______________________________________IF inserter jam occursReport jam to mailpiece builder, error detection, andmailpiece coordinator;Reject error producing mailpiece;Stop printing;Stop upstream mailpieces so that each mailpieceoccupies a single stage of a mechanical module;Continue processing downstream mailpieces;Load TIMER;FOR TIMER > 0Query Mailpiece Builder for status report;IF Status = paper moving Reset TIMER;ENDENDQuery Mailpiece Builder to get location of mailpieces;Execute AUTO-- INSERTER-- RECOVERY statemachine;END______________________________________
The foregoing description of the preferred embodiment of the present invention has been presented for purposes of illustration and description. It is not intended to be exhaustive or to limit the invention to the precise form disclosed. Obviously, many modifications and variations will be apparent to practitioners skilled in this art. The embodiment was chosen and described in order to best explain the principles of the invention and its practical application thereby enabling others skilled in the art to understand the invention for various embodiments and with various modifications as are suited to the particular use contemplated. It is intended that the scope of the invention be defined by the accompanying claims and their equivalents.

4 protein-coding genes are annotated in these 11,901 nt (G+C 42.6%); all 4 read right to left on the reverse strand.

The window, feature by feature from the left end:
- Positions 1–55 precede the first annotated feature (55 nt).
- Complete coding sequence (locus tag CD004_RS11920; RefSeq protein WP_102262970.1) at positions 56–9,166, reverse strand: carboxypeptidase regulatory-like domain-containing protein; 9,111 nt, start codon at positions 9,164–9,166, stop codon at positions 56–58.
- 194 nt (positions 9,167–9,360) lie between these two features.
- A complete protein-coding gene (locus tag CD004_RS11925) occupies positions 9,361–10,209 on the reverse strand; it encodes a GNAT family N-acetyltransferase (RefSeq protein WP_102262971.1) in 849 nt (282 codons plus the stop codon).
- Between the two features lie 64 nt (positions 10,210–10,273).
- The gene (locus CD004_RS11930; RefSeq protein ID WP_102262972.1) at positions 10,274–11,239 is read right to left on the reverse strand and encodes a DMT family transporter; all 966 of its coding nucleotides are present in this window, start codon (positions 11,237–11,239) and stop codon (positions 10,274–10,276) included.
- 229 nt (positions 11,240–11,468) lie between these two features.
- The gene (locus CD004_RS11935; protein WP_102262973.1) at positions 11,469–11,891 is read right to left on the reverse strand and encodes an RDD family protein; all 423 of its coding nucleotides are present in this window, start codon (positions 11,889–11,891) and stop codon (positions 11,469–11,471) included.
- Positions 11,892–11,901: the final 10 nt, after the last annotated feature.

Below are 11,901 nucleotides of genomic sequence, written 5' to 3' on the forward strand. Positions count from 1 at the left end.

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|U.S. Classification||271/258.02, 271/258.04, 271/259|
|Cooperative Classification||G07B17/00467, G07B2017/005|
|May 22, 1995||AS||Assignment|
Owner name: PITNEY BOWES INC., CONNECTICUT
Free format text: ASSIGNMENT OF ASSIGNORS INTEREST;ASSIGNORS:CHANG, SUNG S.;HARMAN, JAMES L.;JACOBSON, GARY S.;AND OTHERS;REEL/FRAME:007512/0455;SIGNING DATES FROM 19950515 TO 19950517
|Sep 27, 2000||FPAY||Fee payment|
Year of fee payment: 4
|Sep 23, 2004||FPAY||Fee payment|
Year of fee payment: 8
|Oct 13, 2008||REMI||Maintenance fee reminder mailed|
|Apr 8, 2009||LAPS||Lapse for failure to pay maintenance fees|
|May 26, 2009||FP||Expired due to failure to pay maintenance fee|
Effective date: 20090408